You Don't Need to Own a Home to Build Wealth. Here Are Other Places Americans Are Putting Their Money

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  • Owning a home is often a good way to grow your net worth.
  • There are other ways to increase your personal wealth if homeownership isn't for you.
  • Retirement accounts and stock ownership are two other ways to build wealth.

You may have more wealth-growing options than you thought.

There are many financial benefits to owning a home, including the fact that homeownership often serves as a wealth-building tool. That's because homes have a tendency to appreciate in value over time, so if you buy a home for, say, $300,000, in 20 years, it may be worth $600,000, $900,000, or more.

Meanwhile, it's hardly a secret that the housing market has been extremely challenging for buyers since the latter part of 2020. And this year has been even tougher for home buyers thanks to rising mortgage rates.

It's not surprising, then, that Americans are starting to change their views on homeownership. In fact, in a recent survey by Personal Capital, 43% of respondents said that owning a home is just one of many ways to build wealth. And between sky-high home prices, expensive mortgage rates, and fears of an upcoming recession, 25% of those surveyed now say they'll be delaying a home purchase indefinitely.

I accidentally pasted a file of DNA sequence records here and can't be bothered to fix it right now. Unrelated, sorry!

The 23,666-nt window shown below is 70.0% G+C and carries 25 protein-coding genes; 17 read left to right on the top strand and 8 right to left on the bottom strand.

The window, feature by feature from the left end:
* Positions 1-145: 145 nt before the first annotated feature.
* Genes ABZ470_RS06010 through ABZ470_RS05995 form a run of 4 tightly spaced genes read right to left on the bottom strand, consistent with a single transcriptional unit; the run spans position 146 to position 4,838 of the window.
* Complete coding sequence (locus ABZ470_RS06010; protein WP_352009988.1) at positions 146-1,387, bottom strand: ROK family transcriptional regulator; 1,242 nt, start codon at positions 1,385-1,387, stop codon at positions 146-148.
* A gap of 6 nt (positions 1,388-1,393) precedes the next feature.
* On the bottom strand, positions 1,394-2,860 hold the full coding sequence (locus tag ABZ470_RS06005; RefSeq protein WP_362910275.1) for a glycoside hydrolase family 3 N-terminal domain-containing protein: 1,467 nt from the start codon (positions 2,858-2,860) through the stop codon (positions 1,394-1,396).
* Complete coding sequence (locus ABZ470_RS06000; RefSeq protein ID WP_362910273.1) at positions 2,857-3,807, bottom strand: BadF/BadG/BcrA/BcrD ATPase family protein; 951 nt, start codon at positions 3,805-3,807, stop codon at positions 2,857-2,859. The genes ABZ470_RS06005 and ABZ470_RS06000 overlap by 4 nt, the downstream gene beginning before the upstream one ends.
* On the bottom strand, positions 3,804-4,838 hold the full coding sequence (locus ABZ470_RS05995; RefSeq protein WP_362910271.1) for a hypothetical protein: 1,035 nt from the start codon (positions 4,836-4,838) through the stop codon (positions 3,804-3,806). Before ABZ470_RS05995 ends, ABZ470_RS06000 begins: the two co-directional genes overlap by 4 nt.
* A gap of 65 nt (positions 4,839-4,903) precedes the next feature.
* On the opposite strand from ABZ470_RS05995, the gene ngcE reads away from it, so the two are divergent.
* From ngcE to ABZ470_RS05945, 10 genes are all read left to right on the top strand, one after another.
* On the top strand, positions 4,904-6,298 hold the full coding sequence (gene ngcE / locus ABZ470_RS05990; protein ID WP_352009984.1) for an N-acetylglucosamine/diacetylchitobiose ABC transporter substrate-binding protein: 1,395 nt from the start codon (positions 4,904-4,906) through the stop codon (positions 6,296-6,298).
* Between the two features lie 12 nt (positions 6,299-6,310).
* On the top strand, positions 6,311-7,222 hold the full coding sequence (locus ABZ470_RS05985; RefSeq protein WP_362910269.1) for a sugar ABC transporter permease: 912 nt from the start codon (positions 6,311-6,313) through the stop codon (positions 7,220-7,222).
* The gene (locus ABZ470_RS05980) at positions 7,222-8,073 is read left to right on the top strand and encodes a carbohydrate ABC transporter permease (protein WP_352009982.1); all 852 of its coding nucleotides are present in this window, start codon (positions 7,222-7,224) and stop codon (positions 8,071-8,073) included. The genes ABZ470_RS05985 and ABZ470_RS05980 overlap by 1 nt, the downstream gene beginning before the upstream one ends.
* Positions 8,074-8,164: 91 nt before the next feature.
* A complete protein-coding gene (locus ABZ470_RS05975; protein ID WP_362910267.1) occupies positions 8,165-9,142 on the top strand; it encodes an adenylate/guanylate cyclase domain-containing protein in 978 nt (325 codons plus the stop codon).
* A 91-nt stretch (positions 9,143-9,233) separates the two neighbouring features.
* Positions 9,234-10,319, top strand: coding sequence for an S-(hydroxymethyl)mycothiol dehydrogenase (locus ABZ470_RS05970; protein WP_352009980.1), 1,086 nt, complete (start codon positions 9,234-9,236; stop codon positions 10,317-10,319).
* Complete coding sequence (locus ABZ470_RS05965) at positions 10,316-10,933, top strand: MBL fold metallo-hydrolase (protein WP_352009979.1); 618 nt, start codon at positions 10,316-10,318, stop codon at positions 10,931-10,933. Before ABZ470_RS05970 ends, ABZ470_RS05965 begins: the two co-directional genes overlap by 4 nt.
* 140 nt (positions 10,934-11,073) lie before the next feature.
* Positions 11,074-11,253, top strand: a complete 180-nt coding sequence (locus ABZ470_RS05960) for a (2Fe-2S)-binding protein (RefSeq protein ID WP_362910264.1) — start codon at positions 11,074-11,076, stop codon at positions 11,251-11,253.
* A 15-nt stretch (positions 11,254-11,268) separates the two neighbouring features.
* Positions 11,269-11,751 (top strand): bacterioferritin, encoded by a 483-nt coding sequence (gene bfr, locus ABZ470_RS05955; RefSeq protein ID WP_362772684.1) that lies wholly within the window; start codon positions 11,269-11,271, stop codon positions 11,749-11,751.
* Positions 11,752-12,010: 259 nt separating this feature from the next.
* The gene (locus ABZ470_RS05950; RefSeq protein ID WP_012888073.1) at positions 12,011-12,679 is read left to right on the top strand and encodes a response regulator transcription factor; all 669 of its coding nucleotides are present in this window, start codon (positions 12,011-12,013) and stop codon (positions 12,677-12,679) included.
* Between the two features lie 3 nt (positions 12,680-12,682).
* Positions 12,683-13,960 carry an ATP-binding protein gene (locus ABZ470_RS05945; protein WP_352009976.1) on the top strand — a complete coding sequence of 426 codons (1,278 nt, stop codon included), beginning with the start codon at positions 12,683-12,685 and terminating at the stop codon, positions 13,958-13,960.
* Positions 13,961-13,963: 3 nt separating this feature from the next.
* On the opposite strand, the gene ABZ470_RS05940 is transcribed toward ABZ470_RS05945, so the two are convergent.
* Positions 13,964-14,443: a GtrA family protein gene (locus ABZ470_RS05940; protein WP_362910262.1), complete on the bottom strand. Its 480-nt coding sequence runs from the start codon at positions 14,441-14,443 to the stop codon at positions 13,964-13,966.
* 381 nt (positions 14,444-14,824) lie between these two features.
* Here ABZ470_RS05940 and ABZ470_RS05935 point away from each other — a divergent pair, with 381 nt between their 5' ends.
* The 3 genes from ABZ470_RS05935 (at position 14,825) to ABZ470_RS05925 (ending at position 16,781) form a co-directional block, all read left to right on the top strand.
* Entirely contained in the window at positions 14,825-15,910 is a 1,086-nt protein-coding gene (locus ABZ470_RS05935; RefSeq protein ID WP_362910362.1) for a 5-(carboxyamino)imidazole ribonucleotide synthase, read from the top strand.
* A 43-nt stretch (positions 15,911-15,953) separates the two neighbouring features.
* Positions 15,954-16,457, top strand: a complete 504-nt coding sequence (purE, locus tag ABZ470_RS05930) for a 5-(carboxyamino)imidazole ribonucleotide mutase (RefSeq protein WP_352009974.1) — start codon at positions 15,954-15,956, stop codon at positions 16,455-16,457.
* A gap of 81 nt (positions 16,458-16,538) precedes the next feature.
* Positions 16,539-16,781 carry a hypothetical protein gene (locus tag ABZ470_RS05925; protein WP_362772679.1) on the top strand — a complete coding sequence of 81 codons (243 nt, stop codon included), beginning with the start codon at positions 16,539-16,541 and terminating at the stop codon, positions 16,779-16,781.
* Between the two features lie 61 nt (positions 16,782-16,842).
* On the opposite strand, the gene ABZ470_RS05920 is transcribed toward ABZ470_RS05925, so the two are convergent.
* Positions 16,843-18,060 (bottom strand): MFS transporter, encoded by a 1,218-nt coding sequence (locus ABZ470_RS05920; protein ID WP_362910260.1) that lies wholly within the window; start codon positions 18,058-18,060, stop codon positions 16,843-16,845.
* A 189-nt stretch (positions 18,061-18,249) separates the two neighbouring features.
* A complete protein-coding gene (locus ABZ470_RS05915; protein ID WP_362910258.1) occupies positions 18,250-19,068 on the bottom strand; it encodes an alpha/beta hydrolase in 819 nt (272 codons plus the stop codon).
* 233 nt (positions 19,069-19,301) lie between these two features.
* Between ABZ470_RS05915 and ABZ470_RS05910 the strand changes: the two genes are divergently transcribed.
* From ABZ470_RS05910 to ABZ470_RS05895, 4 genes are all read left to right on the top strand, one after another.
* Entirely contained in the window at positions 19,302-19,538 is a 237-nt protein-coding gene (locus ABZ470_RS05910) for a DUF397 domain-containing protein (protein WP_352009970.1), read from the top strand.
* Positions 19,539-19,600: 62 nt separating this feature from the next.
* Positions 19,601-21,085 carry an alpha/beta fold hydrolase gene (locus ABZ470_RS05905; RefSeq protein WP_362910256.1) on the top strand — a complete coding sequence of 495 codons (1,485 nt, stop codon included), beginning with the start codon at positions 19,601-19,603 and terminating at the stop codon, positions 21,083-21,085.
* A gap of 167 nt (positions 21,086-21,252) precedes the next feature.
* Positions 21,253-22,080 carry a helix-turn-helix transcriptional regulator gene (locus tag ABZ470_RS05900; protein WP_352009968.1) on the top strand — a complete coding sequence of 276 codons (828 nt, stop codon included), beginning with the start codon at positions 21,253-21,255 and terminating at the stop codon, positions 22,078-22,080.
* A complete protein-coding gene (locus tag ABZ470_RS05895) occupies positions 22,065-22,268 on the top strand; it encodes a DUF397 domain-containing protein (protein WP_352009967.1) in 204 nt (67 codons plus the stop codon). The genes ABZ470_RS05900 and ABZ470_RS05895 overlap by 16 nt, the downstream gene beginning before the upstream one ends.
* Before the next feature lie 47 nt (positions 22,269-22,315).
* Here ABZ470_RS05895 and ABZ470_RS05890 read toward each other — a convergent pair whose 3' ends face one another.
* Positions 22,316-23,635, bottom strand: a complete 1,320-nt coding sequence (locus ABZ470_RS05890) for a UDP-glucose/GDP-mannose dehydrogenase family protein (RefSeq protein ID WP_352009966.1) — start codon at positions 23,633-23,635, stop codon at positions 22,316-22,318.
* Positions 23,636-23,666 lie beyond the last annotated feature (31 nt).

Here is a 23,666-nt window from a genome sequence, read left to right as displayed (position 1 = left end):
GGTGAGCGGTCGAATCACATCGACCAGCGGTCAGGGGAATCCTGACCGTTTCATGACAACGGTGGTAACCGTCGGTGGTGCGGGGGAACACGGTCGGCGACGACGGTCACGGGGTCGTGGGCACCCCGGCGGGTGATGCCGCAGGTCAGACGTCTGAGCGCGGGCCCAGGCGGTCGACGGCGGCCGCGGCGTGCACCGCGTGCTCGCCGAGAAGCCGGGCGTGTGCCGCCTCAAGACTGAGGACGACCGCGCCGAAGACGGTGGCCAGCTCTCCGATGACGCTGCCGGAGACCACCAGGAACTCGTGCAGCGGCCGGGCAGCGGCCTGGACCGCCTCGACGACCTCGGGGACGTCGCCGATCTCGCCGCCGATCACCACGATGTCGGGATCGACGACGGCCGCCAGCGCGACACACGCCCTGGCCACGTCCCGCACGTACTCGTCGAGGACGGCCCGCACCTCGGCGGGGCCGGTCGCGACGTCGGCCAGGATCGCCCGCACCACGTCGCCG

But it's not as if those people are giving up on building wealth. Here are some of the other places they're opting to put their money instead.

1. Retirement accounts

A good 42% of those surveyed said they're committed to contributing funds to retirement accounts like Roth IRAs or 401(k)s. These plans are a good bet for growing long-term wealth because they're loaded with tax breaks.

Of course, the downside is that these accounts require savers to leave their money alone until age 59 1/2. But given that they're supposed to be used during retirement and not before, that makes sense.

2. High-yield savings accounts

For 36% of respondents, a high-yield savings account is a tool that's making it possible to grow wealth. Now the reality is that it's important not to overfund a savings account, because even when these accounts pay generous amounts of interest, they only offer limited wealth-building opportunities. But right now, savings account rates are up, and padding one may not be a bad idea (especially given the potential for a recession).

3. Individual stocks

A good 25% of those surveyed say they're putting money into individual stocks. And that's a smart bet on the road to growing wealth over many years.

The reality is that the stock market can be volatile, and buying stocks in a brokerage account means taking on risk that doesn't come into play with a high-yield savings account. But the returns a stock portfolio has the potential to generate might well exceed the amount of interest a savings account will pay.

Carve out your own path

Whether you're frustrated with today's housing market, you're not interested in owning a home because of all the work and expense involved, or both, you should rest assured that you have plenty of options for growing wealth and increasing your net worth over time that don't involve you buying a place to live in. So if that's not a route you want to take, don't sweat it, and don't assume you're destined to never meet your long-term financial goals.

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